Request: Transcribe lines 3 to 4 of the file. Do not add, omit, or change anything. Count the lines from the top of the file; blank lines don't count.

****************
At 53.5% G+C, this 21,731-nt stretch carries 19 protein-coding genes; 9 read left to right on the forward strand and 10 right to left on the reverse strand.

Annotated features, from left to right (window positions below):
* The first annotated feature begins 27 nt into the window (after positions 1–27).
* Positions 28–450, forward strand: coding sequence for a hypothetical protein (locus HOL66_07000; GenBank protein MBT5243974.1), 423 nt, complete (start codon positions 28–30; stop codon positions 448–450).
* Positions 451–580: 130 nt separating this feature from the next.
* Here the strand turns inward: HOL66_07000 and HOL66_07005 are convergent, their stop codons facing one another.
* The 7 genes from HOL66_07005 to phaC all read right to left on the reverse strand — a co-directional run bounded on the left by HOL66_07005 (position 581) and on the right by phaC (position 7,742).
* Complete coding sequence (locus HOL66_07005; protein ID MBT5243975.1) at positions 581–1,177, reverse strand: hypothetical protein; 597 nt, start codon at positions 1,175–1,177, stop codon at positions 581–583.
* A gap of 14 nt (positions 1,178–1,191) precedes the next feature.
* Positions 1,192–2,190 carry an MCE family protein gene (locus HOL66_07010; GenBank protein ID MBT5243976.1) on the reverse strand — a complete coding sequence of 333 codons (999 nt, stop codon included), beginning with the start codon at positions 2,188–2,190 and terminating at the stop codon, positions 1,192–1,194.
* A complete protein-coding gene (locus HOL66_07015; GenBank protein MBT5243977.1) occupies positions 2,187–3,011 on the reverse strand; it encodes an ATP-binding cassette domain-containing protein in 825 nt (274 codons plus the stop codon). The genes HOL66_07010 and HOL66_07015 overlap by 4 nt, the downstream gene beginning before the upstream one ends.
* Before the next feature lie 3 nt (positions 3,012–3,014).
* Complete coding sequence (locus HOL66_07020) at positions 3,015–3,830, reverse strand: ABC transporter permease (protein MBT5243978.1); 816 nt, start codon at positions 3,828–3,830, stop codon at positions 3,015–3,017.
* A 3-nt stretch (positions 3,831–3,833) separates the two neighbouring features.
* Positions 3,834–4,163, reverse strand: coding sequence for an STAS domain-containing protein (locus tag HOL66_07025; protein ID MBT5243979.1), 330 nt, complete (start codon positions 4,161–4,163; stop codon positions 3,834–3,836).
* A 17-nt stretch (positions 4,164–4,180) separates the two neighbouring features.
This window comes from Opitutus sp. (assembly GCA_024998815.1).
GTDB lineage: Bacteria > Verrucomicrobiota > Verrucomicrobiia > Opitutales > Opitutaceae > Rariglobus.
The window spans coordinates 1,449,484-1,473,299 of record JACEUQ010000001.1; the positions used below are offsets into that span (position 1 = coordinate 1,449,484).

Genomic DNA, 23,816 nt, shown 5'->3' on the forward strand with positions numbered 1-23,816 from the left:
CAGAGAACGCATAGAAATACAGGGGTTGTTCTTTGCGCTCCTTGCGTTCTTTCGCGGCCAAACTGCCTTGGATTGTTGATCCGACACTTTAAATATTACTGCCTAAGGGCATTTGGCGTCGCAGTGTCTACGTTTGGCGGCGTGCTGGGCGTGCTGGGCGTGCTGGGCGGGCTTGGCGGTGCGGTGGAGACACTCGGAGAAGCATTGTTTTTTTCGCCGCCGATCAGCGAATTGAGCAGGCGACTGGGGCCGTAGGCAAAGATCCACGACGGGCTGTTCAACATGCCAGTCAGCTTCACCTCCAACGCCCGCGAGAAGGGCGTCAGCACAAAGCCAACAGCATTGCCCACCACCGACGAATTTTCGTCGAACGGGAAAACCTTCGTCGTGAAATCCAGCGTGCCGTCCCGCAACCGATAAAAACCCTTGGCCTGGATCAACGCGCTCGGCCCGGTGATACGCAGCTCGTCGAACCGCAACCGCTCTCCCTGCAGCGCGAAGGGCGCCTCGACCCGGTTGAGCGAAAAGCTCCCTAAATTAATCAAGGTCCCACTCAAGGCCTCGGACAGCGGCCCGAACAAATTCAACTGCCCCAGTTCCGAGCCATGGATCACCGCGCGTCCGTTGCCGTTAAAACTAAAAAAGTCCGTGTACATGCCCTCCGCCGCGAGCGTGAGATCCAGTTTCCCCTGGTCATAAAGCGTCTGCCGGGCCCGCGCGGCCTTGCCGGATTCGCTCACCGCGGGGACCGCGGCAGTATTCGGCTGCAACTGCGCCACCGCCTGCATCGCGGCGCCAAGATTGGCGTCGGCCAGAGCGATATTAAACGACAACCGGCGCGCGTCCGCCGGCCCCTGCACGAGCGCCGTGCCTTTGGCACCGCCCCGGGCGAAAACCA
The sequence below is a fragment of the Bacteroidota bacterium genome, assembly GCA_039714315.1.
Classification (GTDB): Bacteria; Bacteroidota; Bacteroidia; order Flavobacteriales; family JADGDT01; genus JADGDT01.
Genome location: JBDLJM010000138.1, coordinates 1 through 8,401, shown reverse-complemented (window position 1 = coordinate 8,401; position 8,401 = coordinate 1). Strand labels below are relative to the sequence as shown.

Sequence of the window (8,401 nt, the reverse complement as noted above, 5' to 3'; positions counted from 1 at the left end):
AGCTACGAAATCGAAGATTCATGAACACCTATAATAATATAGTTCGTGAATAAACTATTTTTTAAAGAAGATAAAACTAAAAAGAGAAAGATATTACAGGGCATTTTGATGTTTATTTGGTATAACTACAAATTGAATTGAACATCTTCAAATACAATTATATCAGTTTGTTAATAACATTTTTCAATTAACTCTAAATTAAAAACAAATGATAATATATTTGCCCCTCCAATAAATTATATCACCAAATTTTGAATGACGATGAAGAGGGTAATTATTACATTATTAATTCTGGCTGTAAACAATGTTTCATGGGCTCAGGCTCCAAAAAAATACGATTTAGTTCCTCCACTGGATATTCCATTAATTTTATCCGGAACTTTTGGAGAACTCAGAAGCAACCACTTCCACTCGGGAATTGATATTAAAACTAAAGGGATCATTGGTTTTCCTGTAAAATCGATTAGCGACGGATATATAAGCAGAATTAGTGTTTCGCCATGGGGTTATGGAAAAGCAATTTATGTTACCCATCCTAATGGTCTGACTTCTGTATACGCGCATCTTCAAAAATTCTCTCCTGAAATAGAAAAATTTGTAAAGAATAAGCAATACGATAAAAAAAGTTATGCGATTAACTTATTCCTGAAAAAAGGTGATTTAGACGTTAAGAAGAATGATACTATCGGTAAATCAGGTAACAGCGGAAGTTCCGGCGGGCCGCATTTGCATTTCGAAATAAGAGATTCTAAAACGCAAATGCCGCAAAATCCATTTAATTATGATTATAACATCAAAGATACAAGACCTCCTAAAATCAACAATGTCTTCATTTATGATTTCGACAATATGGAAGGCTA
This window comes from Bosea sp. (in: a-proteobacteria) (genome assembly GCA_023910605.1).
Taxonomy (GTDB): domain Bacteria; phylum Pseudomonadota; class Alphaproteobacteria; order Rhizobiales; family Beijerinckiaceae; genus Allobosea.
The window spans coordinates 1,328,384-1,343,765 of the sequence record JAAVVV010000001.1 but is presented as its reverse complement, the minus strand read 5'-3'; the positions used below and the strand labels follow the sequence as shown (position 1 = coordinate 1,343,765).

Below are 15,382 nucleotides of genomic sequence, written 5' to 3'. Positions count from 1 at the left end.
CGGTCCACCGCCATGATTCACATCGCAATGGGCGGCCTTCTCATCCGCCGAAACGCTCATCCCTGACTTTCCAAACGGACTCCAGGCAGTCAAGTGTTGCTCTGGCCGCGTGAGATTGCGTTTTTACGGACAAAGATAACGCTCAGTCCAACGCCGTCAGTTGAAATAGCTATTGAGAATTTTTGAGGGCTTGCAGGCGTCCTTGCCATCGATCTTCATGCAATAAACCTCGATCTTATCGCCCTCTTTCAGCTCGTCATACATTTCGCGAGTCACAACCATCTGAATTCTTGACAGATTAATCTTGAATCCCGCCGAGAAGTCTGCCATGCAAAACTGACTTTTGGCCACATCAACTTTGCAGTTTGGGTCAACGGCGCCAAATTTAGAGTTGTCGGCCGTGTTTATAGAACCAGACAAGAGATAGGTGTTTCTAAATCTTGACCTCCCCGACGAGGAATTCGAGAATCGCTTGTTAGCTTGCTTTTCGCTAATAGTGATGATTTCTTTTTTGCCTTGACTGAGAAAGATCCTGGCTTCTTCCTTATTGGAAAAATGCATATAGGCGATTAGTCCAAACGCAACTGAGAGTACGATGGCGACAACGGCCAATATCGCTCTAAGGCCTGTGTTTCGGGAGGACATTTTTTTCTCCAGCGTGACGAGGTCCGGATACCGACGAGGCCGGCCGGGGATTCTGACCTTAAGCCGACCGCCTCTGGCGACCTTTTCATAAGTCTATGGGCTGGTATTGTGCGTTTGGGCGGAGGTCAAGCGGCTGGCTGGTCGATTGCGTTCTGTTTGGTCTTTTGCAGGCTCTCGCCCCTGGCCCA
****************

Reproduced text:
* The first annotated feature begins 27 nt into the window (after positions 1–27).
* Positions 28–450, forward strand: coding sequence for a hypothetical protein (locus HOL66_07000; GenBank protein MBT5243974.1), 423 nt, complete (start codon positions 28–30; stop codon positions 448–450).